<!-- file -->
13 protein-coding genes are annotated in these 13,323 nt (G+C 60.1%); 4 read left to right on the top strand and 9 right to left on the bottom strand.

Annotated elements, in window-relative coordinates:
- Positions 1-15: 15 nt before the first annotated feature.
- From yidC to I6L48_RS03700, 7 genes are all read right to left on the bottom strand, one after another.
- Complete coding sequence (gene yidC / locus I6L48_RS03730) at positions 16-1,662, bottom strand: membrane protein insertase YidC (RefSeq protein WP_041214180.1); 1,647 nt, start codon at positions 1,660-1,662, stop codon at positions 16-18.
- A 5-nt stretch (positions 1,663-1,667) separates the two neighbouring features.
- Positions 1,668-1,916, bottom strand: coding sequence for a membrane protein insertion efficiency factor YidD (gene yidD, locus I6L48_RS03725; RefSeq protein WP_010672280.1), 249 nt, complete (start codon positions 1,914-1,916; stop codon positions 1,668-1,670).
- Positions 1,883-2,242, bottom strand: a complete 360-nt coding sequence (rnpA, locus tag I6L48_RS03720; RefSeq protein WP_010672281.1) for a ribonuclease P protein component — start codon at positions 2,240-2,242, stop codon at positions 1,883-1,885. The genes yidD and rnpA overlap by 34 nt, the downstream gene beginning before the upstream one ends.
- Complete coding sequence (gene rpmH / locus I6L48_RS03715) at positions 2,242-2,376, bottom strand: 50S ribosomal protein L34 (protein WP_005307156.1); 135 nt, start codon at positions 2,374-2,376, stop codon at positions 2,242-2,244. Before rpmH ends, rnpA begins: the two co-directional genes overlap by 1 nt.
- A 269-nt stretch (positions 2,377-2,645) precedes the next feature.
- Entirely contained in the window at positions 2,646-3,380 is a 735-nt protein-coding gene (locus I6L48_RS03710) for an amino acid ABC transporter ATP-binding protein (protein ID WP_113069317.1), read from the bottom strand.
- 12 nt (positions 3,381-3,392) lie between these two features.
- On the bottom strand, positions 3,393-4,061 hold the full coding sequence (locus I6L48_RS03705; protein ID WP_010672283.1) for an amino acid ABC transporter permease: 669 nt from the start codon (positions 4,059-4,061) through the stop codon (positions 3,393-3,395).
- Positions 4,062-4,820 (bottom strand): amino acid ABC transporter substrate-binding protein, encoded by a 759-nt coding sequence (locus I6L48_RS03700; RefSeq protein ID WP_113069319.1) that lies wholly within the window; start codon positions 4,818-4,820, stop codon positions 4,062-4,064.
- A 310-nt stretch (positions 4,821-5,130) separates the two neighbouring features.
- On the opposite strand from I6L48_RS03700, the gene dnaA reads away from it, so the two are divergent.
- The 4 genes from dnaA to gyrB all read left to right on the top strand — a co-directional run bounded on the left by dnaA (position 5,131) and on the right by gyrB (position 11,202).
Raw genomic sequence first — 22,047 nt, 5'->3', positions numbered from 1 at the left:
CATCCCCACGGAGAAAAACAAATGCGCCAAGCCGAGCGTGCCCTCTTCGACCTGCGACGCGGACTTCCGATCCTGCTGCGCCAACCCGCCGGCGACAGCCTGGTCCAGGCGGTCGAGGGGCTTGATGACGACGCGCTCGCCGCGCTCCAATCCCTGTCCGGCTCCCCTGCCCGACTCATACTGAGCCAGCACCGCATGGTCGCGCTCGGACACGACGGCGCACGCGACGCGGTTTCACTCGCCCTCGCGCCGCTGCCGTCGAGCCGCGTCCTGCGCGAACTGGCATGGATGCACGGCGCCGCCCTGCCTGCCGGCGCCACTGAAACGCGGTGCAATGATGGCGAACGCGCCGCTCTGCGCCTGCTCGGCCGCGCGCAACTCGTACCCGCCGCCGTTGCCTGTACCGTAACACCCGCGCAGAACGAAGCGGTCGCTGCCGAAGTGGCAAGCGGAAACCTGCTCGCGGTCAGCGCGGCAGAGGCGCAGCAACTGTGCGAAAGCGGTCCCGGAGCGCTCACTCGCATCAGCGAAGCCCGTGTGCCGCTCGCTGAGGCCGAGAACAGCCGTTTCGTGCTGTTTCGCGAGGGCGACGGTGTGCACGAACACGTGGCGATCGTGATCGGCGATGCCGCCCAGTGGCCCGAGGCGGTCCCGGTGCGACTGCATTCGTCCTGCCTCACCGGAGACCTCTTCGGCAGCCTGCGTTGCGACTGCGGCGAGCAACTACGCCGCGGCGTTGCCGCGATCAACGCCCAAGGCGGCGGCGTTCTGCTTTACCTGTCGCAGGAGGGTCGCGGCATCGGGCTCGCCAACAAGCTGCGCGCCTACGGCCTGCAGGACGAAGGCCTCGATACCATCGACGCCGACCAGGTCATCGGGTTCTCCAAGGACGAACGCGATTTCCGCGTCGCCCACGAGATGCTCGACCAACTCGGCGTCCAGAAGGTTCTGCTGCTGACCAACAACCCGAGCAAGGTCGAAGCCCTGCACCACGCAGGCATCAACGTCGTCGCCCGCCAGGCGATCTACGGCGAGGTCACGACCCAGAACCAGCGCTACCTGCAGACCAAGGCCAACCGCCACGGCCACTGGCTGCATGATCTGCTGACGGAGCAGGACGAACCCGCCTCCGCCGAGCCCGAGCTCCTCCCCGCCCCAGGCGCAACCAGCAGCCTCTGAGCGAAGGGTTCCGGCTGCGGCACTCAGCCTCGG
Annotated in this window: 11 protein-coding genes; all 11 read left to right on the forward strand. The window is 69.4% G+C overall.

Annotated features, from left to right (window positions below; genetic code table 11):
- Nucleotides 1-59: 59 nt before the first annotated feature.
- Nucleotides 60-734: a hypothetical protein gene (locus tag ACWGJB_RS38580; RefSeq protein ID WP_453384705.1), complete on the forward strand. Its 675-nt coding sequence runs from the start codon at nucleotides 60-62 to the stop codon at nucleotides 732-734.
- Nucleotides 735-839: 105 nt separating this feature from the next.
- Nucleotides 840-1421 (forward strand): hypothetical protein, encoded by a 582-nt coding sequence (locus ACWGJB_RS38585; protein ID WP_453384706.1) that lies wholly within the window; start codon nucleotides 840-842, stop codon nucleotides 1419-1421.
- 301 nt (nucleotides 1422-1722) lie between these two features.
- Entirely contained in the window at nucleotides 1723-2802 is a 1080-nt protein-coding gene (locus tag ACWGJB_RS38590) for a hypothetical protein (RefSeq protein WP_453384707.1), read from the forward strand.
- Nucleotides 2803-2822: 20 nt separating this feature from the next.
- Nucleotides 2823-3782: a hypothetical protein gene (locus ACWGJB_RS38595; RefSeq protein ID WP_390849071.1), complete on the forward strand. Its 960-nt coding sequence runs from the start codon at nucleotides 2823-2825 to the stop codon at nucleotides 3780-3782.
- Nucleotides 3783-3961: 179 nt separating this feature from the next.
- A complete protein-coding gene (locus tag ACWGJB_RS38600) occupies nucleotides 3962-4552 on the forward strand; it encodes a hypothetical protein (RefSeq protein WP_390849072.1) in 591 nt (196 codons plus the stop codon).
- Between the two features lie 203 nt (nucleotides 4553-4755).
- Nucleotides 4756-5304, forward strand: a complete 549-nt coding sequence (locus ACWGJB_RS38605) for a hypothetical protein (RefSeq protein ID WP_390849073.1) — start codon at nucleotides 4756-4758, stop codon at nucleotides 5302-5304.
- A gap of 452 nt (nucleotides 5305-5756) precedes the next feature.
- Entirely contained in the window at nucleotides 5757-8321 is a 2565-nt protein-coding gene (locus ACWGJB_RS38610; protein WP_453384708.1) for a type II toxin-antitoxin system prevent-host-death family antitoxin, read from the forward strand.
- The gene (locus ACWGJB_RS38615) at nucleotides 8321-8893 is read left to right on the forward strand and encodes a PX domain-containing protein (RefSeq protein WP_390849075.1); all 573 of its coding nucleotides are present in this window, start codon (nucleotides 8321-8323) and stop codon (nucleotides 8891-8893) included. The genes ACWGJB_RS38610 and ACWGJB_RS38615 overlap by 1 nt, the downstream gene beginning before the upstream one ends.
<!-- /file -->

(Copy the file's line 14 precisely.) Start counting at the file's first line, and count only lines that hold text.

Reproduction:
- Positions 4,062-4,820 (bottom strand): amino acid ABC transporter substrate-binding protein, encoded by a 759-nt coding sequence (locus I6L48_RS03700; RefSeq protein ID WP_113069319.1) that lies wholly within the window; start codon positions 4,818-4,820, stop codon positions 4,062-4,064.